(Amusing side note 2… I have a tab marker thingie to find my place in the notebook marked “Wonderwall.” As in, “Today is gonna be the day that they’re gonna throw it back to you.” I wouldn’t even know those words if it wasn’t for Jeremy Hoekstra. Thanks, Jer.)
Another trick I use for focus: loom knitting. Some of my First Cov peeps will notice that when I have a Sunday off from worship team, I can be found sitting upstairs in the balcony, and am usually knitting for the whole service. Here, then, are the reasons for that: 1) I sit upstairs because my beloved NEVER takes a Sunday off from the tech team, so this way we sit “together” once in a while; 2) as I’m knitting, my ears are wide open. I’m actually hearing and retaining much more than if I was just sitting listening, even if I was reading along on the iPad;
(Yes, I do have a Bible app on my iPad, and I LOVE it! PocketBible for iPad ROCKS!)
3) if I’m knitting during the service, I’m not standing or sitting there getting twitchy and antsy because I don’t have some instrument in my hands, and not thinking that I wish I was up there playing along. Keeping my hands busy and my mind engaged keeps me from wanting to be bass boy (or keyboard boy or wind controller boy or whistle boy or… you get the idea) for the morning. I can actually be off for a week, instead of spazzing out over not playing.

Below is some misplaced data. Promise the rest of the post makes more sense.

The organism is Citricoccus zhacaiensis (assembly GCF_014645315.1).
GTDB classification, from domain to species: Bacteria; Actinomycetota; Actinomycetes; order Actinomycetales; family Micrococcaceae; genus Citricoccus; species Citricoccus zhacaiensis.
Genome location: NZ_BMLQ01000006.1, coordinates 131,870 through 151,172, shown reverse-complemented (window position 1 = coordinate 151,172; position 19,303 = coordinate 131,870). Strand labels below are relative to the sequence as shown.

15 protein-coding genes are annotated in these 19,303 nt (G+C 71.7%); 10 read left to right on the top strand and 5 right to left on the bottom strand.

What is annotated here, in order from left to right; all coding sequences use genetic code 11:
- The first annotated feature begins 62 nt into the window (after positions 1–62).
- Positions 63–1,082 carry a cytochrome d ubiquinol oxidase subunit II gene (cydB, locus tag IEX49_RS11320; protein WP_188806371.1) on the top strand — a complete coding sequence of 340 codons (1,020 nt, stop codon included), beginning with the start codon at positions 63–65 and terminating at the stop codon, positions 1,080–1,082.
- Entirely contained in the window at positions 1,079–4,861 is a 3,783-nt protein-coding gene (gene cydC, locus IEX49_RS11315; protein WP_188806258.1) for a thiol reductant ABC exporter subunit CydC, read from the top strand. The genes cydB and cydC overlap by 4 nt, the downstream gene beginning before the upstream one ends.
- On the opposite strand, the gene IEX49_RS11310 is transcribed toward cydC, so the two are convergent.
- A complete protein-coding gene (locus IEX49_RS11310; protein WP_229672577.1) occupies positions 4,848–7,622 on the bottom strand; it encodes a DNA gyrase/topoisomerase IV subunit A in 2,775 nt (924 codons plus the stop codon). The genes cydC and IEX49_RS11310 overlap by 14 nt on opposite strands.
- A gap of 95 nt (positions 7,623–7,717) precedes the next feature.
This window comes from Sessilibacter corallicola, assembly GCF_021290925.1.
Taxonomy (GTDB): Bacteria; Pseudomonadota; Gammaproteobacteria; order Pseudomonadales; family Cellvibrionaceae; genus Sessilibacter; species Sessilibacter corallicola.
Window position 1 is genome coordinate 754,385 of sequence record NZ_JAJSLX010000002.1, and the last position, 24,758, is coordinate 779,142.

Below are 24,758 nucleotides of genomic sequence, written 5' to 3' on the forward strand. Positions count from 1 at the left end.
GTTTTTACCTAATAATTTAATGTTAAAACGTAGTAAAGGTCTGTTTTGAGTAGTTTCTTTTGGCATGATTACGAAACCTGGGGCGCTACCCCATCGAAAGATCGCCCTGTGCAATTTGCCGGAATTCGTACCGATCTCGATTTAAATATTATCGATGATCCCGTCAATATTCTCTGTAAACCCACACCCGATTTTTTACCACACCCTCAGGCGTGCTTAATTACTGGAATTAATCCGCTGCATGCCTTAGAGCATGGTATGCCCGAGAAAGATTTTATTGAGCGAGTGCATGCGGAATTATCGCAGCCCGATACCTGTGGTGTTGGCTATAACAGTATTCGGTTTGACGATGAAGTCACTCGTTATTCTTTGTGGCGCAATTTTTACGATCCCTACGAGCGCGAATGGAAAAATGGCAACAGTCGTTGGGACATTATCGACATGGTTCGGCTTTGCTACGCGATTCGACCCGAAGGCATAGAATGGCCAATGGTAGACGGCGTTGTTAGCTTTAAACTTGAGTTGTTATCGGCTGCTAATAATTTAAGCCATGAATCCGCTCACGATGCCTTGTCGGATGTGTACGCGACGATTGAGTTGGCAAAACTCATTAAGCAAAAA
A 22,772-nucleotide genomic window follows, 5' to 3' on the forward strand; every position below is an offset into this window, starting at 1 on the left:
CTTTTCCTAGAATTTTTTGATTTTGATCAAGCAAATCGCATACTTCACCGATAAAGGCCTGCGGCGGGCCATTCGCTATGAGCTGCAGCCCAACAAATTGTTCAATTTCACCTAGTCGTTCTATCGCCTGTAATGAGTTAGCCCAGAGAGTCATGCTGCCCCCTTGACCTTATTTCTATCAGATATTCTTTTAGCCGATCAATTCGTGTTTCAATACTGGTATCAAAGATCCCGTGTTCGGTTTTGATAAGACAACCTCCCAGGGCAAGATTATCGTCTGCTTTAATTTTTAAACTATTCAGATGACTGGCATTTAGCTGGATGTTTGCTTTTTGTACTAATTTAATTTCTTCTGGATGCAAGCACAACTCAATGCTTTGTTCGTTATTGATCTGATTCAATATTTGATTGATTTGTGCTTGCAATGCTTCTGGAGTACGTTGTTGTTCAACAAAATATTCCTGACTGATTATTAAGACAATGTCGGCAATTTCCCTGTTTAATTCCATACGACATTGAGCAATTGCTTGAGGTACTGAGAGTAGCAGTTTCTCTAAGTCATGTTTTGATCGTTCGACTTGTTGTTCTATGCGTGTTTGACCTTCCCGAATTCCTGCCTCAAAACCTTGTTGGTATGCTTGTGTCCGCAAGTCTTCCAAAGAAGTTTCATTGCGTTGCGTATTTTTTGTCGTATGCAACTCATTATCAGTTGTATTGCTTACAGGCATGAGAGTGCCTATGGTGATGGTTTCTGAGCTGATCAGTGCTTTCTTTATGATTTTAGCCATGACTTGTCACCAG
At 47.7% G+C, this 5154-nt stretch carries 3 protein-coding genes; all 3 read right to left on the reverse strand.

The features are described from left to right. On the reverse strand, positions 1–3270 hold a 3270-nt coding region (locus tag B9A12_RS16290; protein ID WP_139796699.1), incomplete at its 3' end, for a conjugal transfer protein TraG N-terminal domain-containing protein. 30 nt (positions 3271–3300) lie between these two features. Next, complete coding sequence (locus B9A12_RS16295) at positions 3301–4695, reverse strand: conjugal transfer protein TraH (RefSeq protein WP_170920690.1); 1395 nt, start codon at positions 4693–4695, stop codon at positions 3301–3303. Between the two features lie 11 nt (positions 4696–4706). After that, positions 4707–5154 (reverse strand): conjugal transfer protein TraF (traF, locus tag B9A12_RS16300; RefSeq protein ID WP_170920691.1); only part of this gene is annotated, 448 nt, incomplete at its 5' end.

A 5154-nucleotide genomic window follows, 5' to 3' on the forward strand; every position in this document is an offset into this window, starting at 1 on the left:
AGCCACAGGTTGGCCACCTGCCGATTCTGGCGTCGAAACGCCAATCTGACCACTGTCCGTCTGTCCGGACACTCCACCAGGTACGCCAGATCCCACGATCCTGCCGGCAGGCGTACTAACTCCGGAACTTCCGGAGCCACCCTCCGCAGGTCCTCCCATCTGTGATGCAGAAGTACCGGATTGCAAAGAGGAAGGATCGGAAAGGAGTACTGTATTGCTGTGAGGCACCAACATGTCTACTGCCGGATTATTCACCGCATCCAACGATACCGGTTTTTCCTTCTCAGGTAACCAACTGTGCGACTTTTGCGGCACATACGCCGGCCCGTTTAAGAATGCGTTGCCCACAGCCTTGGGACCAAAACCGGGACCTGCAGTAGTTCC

Generally, anyplace where I’m trying to listen and focus, and think I can get away with it without offending someone, I’ll be loom knitting. If you were to come across me at Biggby some morning, you might find me listening to the Daily Audio Bible on the iPod while knitting. Same deal.
I have issues. And they are deep and wide ranging.
So, I’m now at around 1100 words and climbing, and haven’t gotten to the point. Ain’t hamster mode neat?
The point is, I’m sure I’m not the only one who gets distracted. Can I get a witness, brethren and sistern? Hallelujah! Amen! Get ye down!
Normal life is distracting. Then dump a few weeks of holiday happenings on top of it, set the blender to “Whip it! Whip it GOOD!” and what do you get? A primordial ooze that would make Carl Sagan drool with joy, were he still around to do so. No wonder we can’t see our way through it – no scuba mask in the world is gonna keep our vision clear in that, not even if you spit on it and wipe it around to keep the mask from fogging up.
Or am I the only one who ever did that?